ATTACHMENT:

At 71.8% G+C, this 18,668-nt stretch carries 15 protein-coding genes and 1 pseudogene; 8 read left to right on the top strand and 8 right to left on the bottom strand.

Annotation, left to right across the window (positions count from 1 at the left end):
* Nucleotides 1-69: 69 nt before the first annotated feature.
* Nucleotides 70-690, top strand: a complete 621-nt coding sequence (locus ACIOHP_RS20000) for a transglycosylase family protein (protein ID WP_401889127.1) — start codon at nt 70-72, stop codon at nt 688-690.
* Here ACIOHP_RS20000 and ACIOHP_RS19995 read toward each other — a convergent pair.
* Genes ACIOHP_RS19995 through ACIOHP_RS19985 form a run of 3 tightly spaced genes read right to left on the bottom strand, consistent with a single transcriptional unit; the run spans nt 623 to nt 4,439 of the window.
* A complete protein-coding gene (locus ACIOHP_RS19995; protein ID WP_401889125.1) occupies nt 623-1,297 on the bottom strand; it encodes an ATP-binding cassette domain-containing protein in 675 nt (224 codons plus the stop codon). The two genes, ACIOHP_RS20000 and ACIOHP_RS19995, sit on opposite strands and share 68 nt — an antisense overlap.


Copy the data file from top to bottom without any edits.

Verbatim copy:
At 71.8% G+C, this 18,668-nt stretch carries 15 protein-coding genes and 1 pseudogene; 8 read left to right on the top strand and 8 right to left on the bottom strand.

Annotation, left to right across the window (positions count from 1 at the left end):
* Nucleotides 1-69: 69 nt before the first annotated feature.
* Nucleotides 70-690, top strand: a complete 621-nt coding sequence (locus ACIOHP_RS20000) for a transglycosylase family protein (protein ID WP_401889127.1) — start codon at nt 70-72, stop codon at nt 688-690.
* Here ACIOHP_RS20000 and ACIOHP_RS19995 read toward each other — a convergent pair.
* Genes ACIOHP_RS19995 through ACIOHP_RS19985 form a run of 3 tightly spaced genes read right to left on the bottom strand, consistent with a single transcriptional unit; the run spans nt 623 to nt 4,439 of the window.
* A complete protein-coding gene (locus ACIOHP_RS19995; protein ID WP_401889125.1) occupies nt 623-1,297 on the bottom strand; it encodes an ATP-binding cassette domain-containing protein in 675 nt (224 codons plus the stop codon). The two genes, ACIOHP_RS20000 and ACIOHP_RS19995, sit on opposite strands and share 68 nt — an antisense overlap.